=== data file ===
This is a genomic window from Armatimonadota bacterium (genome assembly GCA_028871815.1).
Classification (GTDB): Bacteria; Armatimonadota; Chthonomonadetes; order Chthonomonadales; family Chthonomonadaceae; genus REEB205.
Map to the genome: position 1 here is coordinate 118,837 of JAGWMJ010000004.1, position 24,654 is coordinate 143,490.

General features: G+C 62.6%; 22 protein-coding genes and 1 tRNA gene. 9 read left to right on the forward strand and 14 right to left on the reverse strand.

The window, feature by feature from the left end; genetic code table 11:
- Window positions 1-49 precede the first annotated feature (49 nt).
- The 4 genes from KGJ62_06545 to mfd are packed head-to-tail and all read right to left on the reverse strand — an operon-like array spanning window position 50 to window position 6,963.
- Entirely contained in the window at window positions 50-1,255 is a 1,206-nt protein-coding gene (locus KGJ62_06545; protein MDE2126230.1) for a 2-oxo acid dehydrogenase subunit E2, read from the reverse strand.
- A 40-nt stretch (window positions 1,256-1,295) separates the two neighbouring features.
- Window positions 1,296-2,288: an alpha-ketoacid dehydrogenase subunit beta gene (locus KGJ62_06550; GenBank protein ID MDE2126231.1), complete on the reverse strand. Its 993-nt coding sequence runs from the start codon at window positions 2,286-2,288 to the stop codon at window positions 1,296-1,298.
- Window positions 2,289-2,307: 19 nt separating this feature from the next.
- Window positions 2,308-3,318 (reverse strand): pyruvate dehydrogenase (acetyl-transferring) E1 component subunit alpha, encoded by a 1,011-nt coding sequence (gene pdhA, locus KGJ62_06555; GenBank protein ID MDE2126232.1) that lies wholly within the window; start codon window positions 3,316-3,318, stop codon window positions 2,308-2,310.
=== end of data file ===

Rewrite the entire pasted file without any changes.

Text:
This is a genomic window from Armatimonadota bacterium (genome assembly GCA_028871815.1).
Classification (GTDB): Bacteria; Armatimonadota; Chthonomonadetes; order Chthonomonadales; family Chthonomonadaceae; genus REEB205.
Map to the genome: position 1 here is coordinate 118,837 of JAGWMJ010000004.1, position 24,654 is coordinate 143,490.

General features: G+C 62.6%; 22 protein-coding genes and 1 tRNA gene. 9 read left to right on the forward strand and 14 right to left on the reverse strand.

The window, feature by feature from the left end; genetic code table 11:
- Window positions 1-49 precede the first annotated feature (49 nt).
- The 4 genes from KGJ62_06545 to mfd are packed head-to-tail and all read right to left on the reverse strand — an operon-like array spanning window position 50 to window position 6,963.
- Entirely contained in the window at window positions 50-1,255 is a 1,206-nt protein-coding gene (locus KGJ62_06545; protein MDE2126230.1) for a 2-oxo acid dehydrogenase subunit E2, read from the reverse strand.
- A 40-nt stretch (window positions 1,256-1,295) separates the two neighbouring features.
- Window positions 1,296-2,288: an alpha-ketoacid dehydrogenase subunit beta gene (locus KGJ62_06550; GenBank protein ID MDE2126231.1), complete on the reverse strand. Its 993-nt coding sequence runs from the start codon at window positions 2,286-2,288 to the stop codon at window positions 1,296-1,298.
- Window positions 2,289-2,307: 19 nt separating this feature from the next.
- Window positions 2,308-3,318 (reverse strand): pyruvate dehydrogenase (acetyl-transferring) E1 component subunit alpha, encoded by a 1,011-nt coding sequence (gene pdhA, locus KGJ62_06555; GenBank protein ID MDE2126232.1) that lies wholly within the window; start codon window positions 3,316-3,318, stop codon window positions 2,308-2,310.